Nonprofits that are invested in technology and are seen as digitally mature tend to consistently outperform any other organization that is not investing in technology. What’s very interesting about the nonprofits that do invest in technology is that 70% believe that they may not be investing in the right technology, and 38% believe that they ARE NOT investing in the right technology. But also note, over 93% of nonprofits believe that they have high digital maturity and do use technology to improve their impact.

Being digitally mature does not always only mean that they are just being successful on the level of being a business that is handling clients and donations. It also means that they’re being successful on a work culture scale. In the graph below, you’ll see how the culture surrounding nonprofits being digitally mature varies from those that are not. An important statistic from this graph is that digitally mature nonprofits’ employees are 3.5% MORE likely to be motivated.

People and Performance

It is an understatement to say that employees in the nonprofit sector get burned out extremely fast. That is known, and there is a very high turnover rate in the nonprofit space. However, Salesforce has found that digitally mature nonprofits tend to have a more positive workplace culture as well as lower burnout levels.

Above, we talked about how digitally mature nonprofit employees tend to be more motivated and how they tend to be a part of a healthier work environment. To add to how this is a massive benefit for nonprofits, it is shown that having highly motivated employees leads to reaching goals easier and in less time. It is important to have a workplace environment that helps foster motivation and happiness, and the data shows that being digitally mature can lead to this outcome.

DEI and Sustainability

Diversity, equity, and inclusion (DEI) is a term that all organizations should strive to work towards improving. In this Trends Report, you can see that less than half of nonprofits have taken any recent DEI actions. There is currently a substantial lack of promoting women or minorities for management roles, providing training to minimize unconscious biases, and interviewing a diverse range of people for roles. This is certainly a task that needs to be addressed, especially in the nonprofit sector, where a lot of these organizations tend to work with individuals who are minorities, women, or underrepresented in the workforce.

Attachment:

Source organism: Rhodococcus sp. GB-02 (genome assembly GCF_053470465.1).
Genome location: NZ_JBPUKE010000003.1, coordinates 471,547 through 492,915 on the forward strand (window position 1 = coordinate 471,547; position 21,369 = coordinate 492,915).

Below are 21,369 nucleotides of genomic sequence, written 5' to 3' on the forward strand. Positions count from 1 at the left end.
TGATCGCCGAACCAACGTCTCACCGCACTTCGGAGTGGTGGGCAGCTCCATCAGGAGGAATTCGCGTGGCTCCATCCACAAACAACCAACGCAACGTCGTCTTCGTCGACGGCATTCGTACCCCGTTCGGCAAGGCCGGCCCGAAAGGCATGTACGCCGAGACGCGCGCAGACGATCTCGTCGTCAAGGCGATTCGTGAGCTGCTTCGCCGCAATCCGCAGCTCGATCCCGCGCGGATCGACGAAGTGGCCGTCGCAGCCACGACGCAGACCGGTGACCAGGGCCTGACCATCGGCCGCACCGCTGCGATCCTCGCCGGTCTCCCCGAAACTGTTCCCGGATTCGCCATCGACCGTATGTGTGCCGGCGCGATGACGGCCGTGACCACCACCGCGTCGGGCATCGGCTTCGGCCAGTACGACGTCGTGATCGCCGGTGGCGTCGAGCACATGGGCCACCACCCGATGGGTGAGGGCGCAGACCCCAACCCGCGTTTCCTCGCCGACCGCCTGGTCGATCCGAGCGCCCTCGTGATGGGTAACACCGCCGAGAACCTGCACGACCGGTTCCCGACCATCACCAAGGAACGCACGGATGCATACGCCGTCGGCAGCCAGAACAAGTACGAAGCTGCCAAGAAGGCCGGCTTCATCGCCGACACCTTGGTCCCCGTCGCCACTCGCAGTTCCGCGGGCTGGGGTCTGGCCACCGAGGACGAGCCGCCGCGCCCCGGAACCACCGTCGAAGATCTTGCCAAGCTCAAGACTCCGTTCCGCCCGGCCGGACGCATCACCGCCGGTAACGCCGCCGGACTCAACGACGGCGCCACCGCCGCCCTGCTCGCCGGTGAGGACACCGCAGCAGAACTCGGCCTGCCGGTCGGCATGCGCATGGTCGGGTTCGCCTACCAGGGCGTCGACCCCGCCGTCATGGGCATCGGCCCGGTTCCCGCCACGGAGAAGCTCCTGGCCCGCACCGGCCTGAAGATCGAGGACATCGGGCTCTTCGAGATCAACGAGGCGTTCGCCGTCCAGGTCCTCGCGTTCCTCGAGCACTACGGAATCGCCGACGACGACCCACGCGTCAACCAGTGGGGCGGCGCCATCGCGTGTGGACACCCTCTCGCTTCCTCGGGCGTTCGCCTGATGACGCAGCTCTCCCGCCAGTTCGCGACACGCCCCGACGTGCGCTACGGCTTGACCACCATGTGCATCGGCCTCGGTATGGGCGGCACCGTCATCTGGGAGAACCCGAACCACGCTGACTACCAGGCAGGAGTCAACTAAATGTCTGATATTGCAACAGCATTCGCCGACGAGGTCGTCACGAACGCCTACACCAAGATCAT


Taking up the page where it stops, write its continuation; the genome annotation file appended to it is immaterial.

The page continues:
When it comes to sustainability and climate change, nonprofits are struggling to report any positive progress toward their current sustainability projects. This can include environmental sustainability and their own sustainability as an organization. Specifically, regarding sustainability goals, less than a quarter of nonprofits have been able to report any “good” progress toward their goals.

Pushing aside sustainability goals, over 31% of nonprofit organizations have used technology to progress their sustainability in regard to climate change. This graph showcases how nonprofits have been trying to progress their sustainability.


This 5th edition of the Salesforce Nonprofit Trends Report shows us a lot more about what is happening in the nonprofit sector with a lot of transparency. What we can learn from this edition is that being digitally mature is extremely important for organizational growth, employee retention, and influence mindset changes. On the other hand, it is evident that nonprofits need to work harder toward sustainability goals, adopting technology, and reaching DEI goals. The lack of focus on sustainability is only hurting nonprofits in the long term because if there is no ability to be sustainable, it is only going to be that much harder to keep an organization alive. To keep up with competitors and improve employee engagement, it is important for nonprofits that have not adopted technology yet to start looking into how they can invest in it and how they can leverage it in their own organizations. Finally, meeting DEI goals and expectations should always be a focus in any organization. It will only help foster a healthier work environment and promote healthy mindsets.